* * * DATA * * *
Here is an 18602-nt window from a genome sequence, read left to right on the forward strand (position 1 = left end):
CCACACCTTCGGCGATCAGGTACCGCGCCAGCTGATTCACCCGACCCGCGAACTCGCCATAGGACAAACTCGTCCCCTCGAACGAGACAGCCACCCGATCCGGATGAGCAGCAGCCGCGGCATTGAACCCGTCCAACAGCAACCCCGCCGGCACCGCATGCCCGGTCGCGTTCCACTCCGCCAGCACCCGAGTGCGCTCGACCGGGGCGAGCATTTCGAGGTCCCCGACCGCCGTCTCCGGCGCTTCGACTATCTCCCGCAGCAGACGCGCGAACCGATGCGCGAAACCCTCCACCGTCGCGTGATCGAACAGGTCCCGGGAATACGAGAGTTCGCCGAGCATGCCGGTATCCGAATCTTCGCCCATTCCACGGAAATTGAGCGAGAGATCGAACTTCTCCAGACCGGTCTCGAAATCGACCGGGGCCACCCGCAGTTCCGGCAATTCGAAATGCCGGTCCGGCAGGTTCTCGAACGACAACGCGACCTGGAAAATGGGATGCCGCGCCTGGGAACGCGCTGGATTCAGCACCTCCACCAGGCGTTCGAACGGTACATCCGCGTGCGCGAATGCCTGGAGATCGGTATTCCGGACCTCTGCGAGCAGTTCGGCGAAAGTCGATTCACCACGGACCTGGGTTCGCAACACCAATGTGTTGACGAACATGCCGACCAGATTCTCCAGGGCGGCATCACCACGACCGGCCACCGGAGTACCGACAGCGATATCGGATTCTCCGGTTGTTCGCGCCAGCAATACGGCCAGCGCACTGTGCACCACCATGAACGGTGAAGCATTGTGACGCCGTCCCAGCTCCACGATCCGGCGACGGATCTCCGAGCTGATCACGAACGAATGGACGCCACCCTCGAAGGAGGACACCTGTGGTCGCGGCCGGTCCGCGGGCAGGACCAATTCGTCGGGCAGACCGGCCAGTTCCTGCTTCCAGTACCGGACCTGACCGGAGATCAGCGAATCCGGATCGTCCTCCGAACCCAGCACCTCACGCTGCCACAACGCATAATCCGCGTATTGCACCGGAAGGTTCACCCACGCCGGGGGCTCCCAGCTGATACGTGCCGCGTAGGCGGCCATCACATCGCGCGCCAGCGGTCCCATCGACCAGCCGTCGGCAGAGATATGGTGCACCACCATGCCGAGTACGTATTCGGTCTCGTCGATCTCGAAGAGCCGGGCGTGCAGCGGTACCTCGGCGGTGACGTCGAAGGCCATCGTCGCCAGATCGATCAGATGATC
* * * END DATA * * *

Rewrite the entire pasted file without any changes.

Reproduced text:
Here is an 18602-nt window from a genome sequence, read left to right on the forward strand (position 1 = left end):
CCACACCTTCGGCGATCAGGTACCGCGCCAGCTGATTCACCCGACCCGCGAACTCGCCATAGGACAAACTCGTCCCCTCGAACGAGACAGCCACCCGATCCGGATGAGCAGCAGCCGCGGCATTGAACCCGTCCAACAGCAACCCCGCCGGCACCGCATGCCCGGTCGCGTTCCACTCCGCCAGCACCCGAGTGCGCTCGACCGGGGCGAGCATTTCGAGGTCCCCGACCGCCGTCTCCGGCGCTTCGACTATCTCCCGCAGCAGACGCGCGAACCGATGCGCGAAACCCTCCACCGTCGCGTGATCGAACAGGTCCCGGGAATACGAGAGTTCGCCGAGCATGCCGGTATCCGAATCTTCGCCCATTCCACGGAAATTGAGCGAGAGATCGAACTTCTCCAGACCGGTCTCGAAATCGACCGGGGCCACCCGCAGTTCCGGCAATTCGAAATGCCGGTCCGGCAGGTTCTCGAACGACAACGCGACCTGGAAAATGGGATGCCGCGCCTGGGAACGCGCTGGATTCAGCACCTCCACCAGGCGTTCGAACGGTACATCCGCGTGCGCGAATGCCTGGAGATCGGTATTCCGGACCTCTGCGAGCAGTTCGGCGAAAGTCGATTCACCACGGACCTGGGTTCGCAACACCAATGTGTTGACGAACATGCCGACCAGATTCTCCAGGGCGGCATCACCACGACCGGCCACCGGAGTACCGACAGCGATATCGGATTCTCCGGTTGTTCGCGCCAGCAATACGGCCAGCGCACTGTGCACCACCATGAACGGTGAAGCATTGTGACGCCGTCCCAGCTCCACGATCCGGCGACGGATCTCCGAGCTGATCACGAACGAATGGACGCCACCCTCGAAGGAGGACACCTGTGGTCGCGGCCGGTCCGCGGGCAGGACCAATTCGTCGGGCAGACCGGCCAGTTCCTGCTTCCAGTACCGGACCTGACCGGAGATCAGCGAATCCGGATCGTCCTCCGAACCCAGCACCTCACGCTGCCACAACGCATAATCCGCGTATTGCACCGGAAGGTTCACCCACGCCGGGGGCTCCCAGCTGATACGTGCCGCGTAGGCGGCCATCACATCGCGCGCCAGCGGTCCCATCGACCAGCCGTCGGCAGAGATATGGTGCACCACCATGCCGAGTACGTATTCGGTCTCGTCGATCTCGAAGAGCCGGGCGTGCAGCGGTACCTCGGCGGTGACGTCGAAGGCCATCGTCGCCAGATCGATCAGATGATC